Advantages and Disadvantages
Sole proprietorships are easy and fast to form, making startup easy if you have little experience with business formation. However, the owner of the sole proprietorship is personally liable for any legal action taken against the business -- for example, if an accident occurs at the business or if a product created by the business is defective. This means that any judgment entered against the business can be satisfied by using the owner’s personal property.
If you decide to operate your sole proprietorship using a different name than your own, you will need to apply for a "doing business as," or DBA, name. A DBA name is a fictitious business name and must be different from your personal name to avoid any confusion. Depending on your state, you may need to apply for a DBA name at the county level or through your Secretary of State’s office.
A sole proprietor is responsible for paying the business' taxes. The default rule is that a sole proprietorship operates under the owner's Social Security number, and the owner lists all profits from the business as his own income on his personal tax return. Generally, as the owner, you will report business revenue and expenses by completing Schedule C on your 1040. However, if you would like to file a separate tax return for the business, you can apply for an employer identification number from the Internal Revenue Service.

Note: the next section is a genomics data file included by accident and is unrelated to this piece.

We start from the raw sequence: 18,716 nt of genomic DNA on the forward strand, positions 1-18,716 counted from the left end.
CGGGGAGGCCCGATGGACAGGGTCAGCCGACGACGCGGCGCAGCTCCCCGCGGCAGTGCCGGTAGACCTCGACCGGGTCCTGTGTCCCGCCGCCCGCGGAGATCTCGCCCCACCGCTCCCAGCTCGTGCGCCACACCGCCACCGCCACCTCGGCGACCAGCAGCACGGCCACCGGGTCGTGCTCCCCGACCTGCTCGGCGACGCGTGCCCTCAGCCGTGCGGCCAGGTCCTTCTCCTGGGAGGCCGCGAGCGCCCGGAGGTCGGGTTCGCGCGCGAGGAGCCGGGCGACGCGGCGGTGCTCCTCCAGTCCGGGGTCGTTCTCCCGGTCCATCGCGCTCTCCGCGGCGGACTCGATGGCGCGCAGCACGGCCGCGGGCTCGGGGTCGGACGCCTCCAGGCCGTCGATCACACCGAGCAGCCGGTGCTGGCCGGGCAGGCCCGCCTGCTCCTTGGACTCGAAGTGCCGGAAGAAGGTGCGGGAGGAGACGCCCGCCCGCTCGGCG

Obtaining an Employer Identification Number (EIN)
To obtain an employer identification number (EIN) for a sole proprietorship, complete Form SS-4 and submit the form to the IRS. If you do not obtain an EIN by the time taxes are due, simply indicate on your Schedule C that you are waiting for an EIN. Due to the time it takes to receive an EIN, you should file form SS-4 as soon as possible. The form can be filed online or through the mail. In addition, the sole proprietorship will need to submit a state tax registration form as soon as the business begins collecting sales tax or hiring employees.
If you operate a sole proprietorship that is in an industry regulated by the state there may be additional licenses, certificates or permits you must obtain before you can operate your business. For example, if you are opening a sole proprietorship as a real estate agent, you may need to qualify for a state license by completing the necessary educational courses and take and pass the state real estate license examination.